“They make some beautiful ones, and you’d never know they were grab bars,” he added.

Grab bars should be installed by a handyman, said Linda Frasier, assistant professor of occupational therapy at Touro University. She said some bars offer convenient adhesive installations, but those are more likely to break off. A licensed contractor will anchor the bar to a stud behind the wall, which is key to safety.

Inside the shower, place the soap and shower holder up high, so you don’t need to bend down when standing, Frasier added. That’s good for those in their 40s and 50s to avoid back and shoulder problems later.

Add a bench in the shower and a detachable shower head, said Kelly Miller, a Las Vegas-based CAPS and interior designer who is also a physical therapist. Look at no-slip flooring options as well, she adds.

For new homebuyers, opt for a higher commode and watch bathroom layouts with regards to the placement of the commode, Miller said. Some builders place a vanity next to a toilet.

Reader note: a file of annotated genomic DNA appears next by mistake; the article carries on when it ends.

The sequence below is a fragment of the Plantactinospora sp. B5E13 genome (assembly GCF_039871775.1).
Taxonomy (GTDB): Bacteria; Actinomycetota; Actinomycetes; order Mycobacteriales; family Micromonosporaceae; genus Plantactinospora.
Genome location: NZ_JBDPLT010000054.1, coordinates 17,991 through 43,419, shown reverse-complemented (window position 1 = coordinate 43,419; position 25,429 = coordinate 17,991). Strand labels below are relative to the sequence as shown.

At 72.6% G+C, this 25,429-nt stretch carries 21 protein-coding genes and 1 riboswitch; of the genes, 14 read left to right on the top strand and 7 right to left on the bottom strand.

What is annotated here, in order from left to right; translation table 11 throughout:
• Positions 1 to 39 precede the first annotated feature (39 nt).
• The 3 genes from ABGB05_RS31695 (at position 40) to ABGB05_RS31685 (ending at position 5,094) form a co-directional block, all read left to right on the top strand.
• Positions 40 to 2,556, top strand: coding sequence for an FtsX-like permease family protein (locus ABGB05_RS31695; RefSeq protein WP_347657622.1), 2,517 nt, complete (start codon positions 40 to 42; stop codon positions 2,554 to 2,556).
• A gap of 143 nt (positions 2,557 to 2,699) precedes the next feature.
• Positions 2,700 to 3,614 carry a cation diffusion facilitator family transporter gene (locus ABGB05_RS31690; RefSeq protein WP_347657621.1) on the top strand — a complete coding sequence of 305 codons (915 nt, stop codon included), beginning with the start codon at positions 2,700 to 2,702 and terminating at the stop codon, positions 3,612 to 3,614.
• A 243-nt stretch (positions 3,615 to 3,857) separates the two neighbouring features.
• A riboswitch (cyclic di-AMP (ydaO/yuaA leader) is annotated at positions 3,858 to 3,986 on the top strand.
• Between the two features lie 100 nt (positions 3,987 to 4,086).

“You see people try to use the vanity as a grab bar and that usually doesn’t work out well,” she added.


For kitchens, Frasier encourages new homebuyers or remodelers to create as much space as possible and to opt for higher countertops, if possible, to prevent too much slouching over to do things.

She also recommends placing lights under top cabinets to illuminate countertops. Watch countertop colors, too. Some granite patterns make it hard for certain items to be seen for those with diminished eyesight. Opt for a neutral single color countertop, if possible. Install levered cabinet handles, not knobs, which are more difficult to grab for those with arthritis or problems grasping things.

Think of how appliances operate, too. Look at how stove and oven dials work and choose ones that have safety features where if they are accidentally knocked or not turned correctly, they will not create a health hazard.

“You want everything to be simple and very easy to use,” Frasier said.

Modify the inside of cabinets, too. For ground cabinets, sliding shelves prevent the need to kneel to get items deep inside the cupboards, and there are top cabinet options with pull downs, too.

Other considerations

Beyond the bathroom and kitchen, specifically, experts advise the following general tips for the entire home.